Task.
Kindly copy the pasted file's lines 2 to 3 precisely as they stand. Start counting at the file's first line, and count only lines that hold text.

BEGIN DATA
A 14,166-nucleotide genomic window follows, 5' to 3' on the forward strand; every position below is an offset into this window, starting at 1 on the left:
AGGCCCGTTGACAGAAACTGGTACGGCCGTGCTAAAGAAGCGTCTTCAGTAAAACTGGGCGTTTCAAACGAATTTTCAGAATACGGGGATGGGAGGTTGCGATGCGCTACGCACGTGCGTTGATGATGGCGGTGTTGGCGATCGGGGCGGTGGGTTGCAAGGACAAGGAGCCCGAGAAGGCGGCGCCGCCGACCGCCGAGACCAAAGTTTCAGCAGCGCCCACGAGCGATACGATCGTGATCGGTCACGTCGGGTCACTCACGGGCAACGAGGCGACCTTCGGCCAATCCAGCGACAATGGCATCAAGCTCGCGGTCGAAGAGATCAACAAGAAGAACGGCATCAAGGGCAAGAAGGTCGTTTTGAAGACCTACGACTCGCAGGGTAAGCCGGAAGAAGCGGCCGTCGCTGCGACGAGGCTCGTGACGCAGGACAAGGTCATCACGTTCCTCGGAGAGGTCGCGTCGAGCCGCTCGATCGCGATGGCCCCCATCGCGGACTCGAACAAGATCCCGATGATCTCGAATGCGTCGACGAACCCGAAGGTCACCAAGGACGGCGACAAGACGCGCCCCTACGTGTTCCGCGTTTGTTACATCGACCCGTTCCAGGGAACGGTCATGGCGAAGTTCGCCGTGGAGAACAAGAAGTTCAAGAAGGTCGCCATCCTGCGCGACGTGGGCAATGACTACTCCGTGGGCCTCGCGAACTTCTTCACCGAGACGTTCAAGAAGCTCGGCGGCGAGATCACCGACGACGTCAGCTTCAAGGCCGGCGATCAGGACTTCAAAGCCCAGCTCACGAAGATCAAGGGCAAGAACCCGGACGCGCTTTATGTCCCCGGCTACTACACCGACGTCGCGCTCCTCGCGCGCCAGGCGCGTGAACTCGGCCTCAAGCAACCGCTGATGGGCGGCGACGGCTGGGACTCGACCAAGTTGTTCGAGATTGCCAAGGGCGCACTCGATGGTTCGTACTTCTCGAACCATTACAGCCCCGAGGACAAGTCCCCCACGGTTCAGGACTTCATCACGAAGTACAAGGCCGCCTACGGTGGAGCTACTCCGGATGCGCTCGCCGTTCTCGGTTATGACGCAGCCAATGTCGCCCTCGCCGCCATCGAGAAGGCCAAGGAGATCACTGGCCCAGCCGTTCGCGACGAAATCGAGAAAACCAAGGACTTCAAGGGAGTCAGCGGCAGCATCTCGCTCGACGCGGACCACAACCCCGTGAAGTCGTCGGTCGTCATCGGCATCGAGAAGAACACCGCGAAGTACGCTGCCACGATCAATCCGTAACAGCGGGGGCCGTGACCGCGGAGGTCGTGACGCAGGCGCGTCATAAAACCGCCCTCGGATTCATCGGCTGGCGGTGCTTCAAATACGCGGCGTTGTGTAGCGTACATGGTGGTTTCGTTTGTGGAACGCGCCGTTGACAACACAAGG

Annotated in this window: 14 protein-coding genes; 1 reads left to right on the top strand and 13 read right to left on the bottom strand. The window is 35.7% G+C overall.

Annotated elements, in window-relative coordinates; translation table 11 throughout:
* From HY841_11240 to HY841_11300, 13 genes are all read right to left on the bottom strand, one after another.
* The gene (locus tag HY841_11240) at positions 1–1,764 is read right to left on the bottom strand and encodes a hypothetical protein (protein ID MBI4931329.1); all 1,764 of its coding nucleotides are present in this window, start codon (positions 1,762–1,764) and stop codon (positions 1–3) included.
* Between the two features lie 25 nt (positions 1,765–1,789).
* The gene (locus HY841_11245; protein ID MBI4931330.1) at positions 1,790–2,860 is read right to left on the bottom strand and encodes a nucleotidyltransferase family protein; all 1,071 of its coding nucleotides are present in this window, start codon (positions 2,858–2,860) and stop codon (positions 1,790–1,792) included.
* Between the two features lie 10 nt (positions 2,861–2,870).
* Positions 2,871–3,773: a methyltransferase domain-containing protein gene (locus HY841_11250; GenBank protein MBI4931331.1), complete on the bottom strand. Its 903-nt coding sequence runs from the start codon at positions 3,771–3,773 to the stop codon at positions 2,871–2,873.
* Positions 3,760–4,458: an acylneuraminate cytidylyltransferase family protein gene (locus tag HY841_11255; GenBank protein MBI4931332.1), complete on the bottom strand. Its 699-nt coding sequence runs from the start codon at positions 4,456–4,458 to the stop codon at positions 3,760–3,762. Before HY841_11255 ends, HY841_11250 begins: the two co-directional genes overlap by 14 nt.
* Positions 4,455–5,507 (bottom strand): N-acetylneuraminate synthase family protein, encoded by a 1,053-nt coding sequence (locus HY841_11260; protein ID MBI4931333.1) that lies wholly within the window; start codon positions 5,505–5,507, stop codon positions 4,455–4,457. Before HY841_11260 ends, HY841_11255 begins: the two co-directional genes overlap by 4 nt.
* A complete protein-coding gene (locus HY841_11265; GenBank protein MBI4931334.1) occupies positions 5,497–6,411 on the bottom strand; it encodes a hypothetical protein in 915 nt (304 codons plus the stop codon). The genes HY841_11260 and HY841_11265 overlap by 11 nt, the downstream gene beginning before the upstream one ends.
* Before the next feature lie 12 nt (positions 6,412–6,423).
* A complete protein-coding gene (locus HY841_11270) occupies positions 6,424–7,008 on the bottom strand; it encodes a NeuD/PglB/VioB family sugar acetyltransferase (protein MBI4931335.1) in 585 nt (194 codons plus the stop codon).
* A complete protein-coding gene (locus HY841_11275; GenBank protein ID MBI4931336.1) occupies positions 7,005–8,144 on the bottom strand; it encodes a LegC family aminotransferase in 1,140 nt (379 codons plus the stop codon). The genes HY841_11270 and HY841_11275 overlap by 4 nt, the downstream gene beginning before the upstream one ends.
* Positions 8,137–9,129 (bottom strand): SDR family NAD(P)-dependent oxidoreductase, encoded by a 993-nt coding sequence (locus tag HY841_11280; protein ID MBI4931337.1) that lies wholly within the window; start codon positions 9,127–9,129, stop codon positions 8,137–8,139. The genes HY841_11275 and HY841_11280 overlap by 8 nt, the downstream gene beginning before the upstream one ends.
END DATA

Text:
AGGCCCGTTGACAGAAACTGGTACGGCCGTGCTAAAGAAGCGTCTTCAGTAAAACTGGGCGTTTCAAACGAATTTTCAGAATACGGGGATGGGAGGTTGCGATGCGCTACGCACGTGCGTTGATGATGGCGGTGTTGGCGATCGGGGCGGTGGGTTGCAAGGACAAGGAGCCCGAGAAGGCGGCGCCGCCGACCGCCGAGACCAAAGTTTCAGCAGCGCCCACGAGCGATACGATCGTGATCGGTCACGTCGGGTCACTCACGGGCAACGAGGCGACCTTCGGCCAATCCAGCGACAATGGCATCAAGCTCGCGGTCGAAGAGATCAACAAGAAGAACGGCATCAAGGGCAAGAAGGTCGTTTTGAAGACCTACGACTCGCAGGGTAAGCCGGAAGAAGCGGCCGTCGCTGCGACGAGGCTCGTGACGCAGGACAAGGTCATCACGTTCCTCGGAGAGGTCGCGTCGAGCCGCTCGATCGCGATGGCCCCCATCGCGGACTCGAACAAGATCCCGATGATCTCGAATGCGTCGACGAACCCGAAGGTCACCAAGGACGGCGACAAGACGCGCCCCTACGTGTTCCGCGTTTGTTACATCGACCCGTTCCAGGGAACGGTCATGGCGAAGTTCGCCGTGGAGAACAAGAAGTTCAAGAAGGTCGCCATCCTGCGCGACGTGGGCAATGACTACTCCGTGGGCCTCGCGAACTTCTTCACCGAGACGTTCAAGAAGCTCGGCGGCGAGATCACCGACGACGTCAGCTTCAAGGCCGGCGATCAGGACTTCAAAGCCCAGCTCACGAAGATCAAGGGCAAGAACCCGGACGCGCTTTATGTCCCCGGCTACTACACCGACGTCGCGCTCCTCGCGCGCCAGGCGCGTGAACTCGGCCTCAAGCAACCGCTGATGGGCGGCGACGGCTGGGACTCGACCAAGTTGTTCGAGATTGCCAAGGGCGCACTCGATGGTTCGTACTTCTCGAACCATTACAGCCCCGAGGACAAGTCCCCCACGGTTCAGGACTTCATCACGAAGTACAAGGCCGCCTACGGTGGAGCTACTCCGGATGCGCTCGCCGTTCTCGGTTATGACGCAGCCAATGTCGCCCTCGCCGCCATCGAGAAGGCCAAGGAGATCACTGGCCCAGCCGTTCGCGACGAAATCGAGAAAACCAAGGACTTCAAGGGAGTCAGCGGCAGCATCTCGCTCGACGCGGACCACAACCCCGTGAAGTCGTCGGTCGTCATCGGCATCGAGAAGAACACCGCGAAGTACGCTGCCACGATCAATCCGTAACAGCGGGGGCCGTGACCGCGGAGGTCGTGACGCAGGCGCGTCATAAAACCGCCCTCGGATTCATCGGCTGGCGGTGCTTCAAATACGCGGCGTTGTGTAGCGTACATGGTGGTTTCGTTTGTGGAACGCGCCGTTGACAACACAAGG

Annotated in this window: 14 protein-coding genes; 1 reads left to right on the top strand and 13 read right to left on the bottom strand. The window is 35.7% G+C overall.